Sir Richard Charles Nicholas Branson, sometimes abbreviated as SRB for "Sir Richard Branson" (born 18 July 1950, Shamley Green, Surrey), is a British entrepreneur, best known for his Virgin brand, a banner that encompasses a variety of business organizations. It is estimated that Branson is worth over £3 billion (equivalent to more than US$5 billion) according to the Sunday Times Rich List 2006. On the 21st of September, 2006, he agreed to donate $3 billion over 10 years to fight global warming.
Branson formed Virgin Atlantic Airways in 1984, launched Virgin Mobile in 1999, Virgin Blue in Australia in 2000, and later failed in a 2000 bid to handle the National Lottery.
In 1997, Branson took what many saw as being one of his riskier business exploits by entering into the railway business. Virgin Trains won the franchises for the former Intercity West Coast and Cross-Country sectors of British Rail. Launched with the usual Branson fanfare with promises of new high-tech tilting trains and enhanced levels of service, Virgin Trains soon ran into problems with the aging rolling stock and crumbling infrastructure it had inherited from BR. The company's reputation was almost irreversibly damaged in the late 1990s as it struggled to make trains reliably run on time while it awaited the modernization of the West Coast Main Line, and the arrival of new rolling stock.
Virgin has acquired European short-haul airline Euro Belgian Airlines, renaming it Virgin Express. It also started a national airline based in Nigeria, called Virgin Nigeria. Another airline, Virgin America, is set to launch out of San Francisco International Airport in 2007. Branson has also developed a Virgin Cola brand, but is now retreating only to the UK market, and even a Virgin Vodka brand, which has not been an overly successful enterprise. As a consequence of these lackluster performers and perceived obscure accounting practices, the satirical British fortnightly magazine, Private Eye, has been critical of Branson and his companies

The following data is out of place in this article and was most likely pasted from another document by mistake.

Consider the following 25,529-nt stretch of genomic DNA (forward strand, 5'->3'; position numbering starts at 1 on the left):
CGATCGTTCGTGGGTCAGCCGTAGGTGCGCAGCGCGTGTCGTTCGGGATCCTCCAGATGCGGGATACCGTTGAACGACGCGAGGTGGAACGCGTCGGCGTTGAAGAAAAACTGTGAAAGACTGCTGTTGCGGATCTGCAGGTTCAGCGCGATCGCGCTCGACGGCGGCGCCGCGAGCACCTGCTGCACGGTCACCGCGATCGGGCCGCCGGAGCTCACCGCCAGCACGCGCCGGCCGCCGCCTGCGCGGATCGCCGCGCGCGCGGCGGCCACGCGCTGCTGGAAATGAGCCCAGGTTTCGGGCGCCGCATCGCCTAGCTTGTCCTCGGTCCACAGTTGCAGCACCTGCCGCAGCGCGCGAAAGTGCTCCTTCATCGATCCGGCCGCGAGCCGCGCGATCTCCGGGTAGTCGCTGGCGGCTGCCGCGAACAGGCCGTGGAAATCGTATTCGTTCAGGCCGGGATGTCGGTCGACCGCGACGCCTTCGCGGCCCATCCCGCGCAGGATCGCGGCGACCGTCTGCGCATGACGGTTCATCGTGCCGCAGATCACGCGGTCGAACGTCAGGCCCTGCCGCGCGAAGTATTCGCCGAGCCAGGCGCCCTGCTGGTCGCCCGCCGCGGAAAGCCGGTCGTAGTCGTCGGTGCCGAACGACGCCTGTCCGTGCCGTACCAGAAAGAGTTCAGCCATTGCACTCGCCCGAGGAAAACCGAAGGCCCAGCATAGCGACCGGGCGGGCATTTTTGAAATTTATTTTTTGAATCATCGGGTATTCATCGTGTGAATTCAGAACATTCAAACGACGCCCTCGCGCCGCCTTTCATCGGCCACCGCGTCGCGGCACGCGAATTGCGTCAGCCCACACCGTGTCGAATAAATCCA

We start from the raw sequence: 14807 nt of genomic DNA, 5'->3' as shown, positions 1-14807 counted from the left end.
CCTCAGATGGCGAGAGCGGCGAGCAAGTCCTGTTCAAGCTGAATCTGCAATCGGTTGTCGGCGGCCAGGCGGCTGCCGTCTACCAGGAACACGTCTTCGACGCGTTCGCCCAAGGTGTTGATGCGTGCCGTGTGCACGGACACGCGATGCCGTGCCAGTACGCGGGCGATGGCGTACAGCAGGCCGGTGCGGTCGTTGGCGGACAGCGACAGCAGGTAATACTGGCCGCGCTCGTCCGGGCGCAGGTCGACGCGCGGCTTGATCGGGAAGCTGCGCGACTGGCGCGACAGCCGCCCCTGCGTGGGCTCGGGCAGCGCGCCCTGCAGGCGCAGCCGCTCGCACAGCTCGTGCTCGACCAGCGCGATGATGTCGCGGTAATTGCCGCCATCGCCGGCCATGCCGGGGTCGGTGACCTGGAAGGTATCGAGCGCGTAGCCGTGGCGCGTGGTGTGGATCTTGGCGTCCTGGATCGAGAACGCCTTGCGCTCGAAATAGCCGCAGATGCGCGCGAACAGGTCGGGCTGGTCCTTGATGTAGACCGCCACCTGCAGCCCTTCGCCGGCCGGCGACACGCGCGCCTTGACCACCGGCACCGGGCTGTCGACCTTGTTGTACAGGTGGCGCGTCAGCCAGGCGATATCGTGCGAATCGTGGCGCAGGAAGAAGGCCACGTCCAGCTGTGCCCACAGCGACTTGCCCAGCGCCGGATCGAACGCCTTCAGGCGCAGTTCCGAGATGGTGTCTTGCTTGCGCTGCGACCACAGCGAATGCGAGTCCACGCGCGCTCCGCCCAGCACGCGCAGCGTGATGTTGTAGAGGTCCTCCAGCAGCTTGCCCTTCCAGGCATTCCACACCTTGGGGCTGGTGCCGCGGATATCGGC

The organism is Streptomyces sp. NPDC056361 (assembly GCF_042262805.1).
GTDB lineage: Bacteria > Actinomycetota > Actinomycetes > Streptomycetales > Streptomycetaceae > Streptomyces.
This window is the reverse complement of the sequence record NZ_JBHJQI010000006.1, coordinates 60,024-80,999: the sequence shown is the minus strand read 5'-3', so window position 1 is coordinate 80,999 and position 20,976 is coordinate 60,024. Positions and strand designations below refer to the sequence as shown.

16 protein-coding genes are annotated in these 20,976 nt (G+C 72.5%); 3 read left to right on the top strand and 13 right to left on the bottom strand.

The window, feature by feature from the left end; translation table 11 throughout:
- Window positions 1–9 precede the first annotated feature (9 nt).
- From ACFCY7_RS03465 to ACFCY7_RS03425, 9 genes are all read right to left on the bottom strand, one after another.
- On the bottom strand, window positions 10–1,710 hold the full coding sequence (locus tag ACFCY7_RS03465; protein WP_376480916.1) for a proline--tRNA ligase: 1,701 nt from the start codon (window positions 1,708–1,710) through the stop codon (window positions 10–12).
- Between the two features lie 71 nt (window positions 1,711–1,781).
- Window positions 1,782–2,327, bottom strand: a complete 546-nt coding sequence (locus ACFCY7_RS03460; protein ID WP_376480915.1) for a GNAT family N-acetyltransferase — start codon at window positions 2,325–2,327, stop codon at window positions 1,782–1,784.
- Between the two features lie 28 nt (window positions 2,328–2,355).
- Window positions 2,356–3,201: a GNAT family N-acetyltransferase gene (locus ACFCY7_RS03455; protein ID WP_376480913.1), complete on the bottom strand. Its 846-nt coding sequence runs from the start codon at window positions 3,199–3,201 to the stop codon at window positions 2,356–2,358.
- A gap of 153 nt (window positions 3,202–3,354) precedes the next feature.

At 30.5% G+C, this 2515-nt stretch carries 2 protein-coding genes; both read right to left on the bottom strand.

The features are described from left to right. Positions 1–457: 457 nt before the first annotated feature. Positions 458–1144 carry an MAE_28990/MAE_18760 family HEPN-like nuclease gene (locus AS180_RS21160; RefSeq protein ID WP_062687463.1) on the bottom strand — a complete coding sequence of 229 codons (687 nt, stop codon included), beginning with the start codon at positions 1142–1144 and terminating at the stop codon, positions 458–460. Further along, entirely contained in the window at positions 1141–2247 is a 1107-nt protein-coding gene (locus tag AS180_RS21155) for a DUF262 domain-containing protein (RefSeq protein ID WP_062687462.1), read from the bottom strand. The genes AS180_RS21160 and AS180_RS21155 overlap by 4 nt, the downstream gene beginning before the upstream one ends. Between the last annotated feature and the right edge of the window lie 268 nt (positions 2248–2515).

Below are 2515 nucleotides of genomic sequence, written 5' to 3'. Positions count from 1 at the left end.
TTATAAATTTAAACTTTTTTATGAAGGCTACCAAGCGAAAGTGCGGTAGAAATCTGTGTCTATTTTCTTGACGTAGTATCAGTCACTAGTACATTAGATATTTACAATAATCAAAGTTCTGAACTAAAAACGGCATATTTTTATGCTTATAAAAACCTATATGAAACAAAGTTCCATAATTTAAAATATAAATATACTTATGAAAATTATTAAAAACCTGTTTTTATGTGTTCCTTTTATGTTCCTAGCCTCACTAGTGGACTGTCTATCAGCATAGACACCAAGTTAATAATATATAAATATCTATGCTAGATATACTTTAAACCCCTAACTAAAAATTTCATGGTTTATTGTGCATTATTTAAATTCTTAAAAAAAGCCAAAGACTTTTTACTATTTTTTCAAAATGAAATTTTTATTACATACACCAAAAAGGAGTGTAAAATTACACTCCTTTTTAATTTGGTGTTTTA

After the so-called campaign of "dirty tricks" (see expanded reference in Virgin Atlantic Airways), Branson sued rival airline British Airways for libel in 1992. John King, then-chairman of British Airways, countersued Branson, and the case went to trial in 1993. British Airways, faced with likely defeat, settled the case, giving £500,000 to Branson and a further £110,000 to his airline and had to pay legal fees of up to £3 million. Branson divided his compensation (the so-called "BA bonus") among his staff.
On September 25, 2004 he announced the signing of a deal under which a new space tourism company, Virgin Galactic, will license the technology behind Spaceship One to take paying passengers into suborbital space. The group plans to make flights available to the public by late 2007 with tickets priced at $200,000. The deal was mostly financed by Microsoft co-founder Paul Allen, and the modern American space engineer & visionary, Burt Rutan.
Branson's next venture with the Virgin group is Virgin Fuel, which is set to exploit the recent spike in fuel costs by offering a revolutionary, cheaper fuel for automobiles and also aircraft (in the near future).
Branson has been tagged as a 'transformational leader' by management lexicon, with his maverick strategies and his stress on the Virgin Group as an organization driven on informality and information, one that's bottom heavy rather than strangled by top-level management.
He was 9th in the Sunday Times Rich List 2006, worth just over £3billion.
He is the No 1 Admired Businessman in Britain, and 2nd choice amongst youth for Prime Minister (after Tony Blair)
On September 21st 2006 Branson pledged to donate the profits of Virgin Atlantic and Virgin Trains to research environmentally friendly fuels. The donation is estimated to be worth $3 billion.
|This article is licensed under the GNU Free Documentation License. It uses material from the Wikipedia. More from Wikipedia|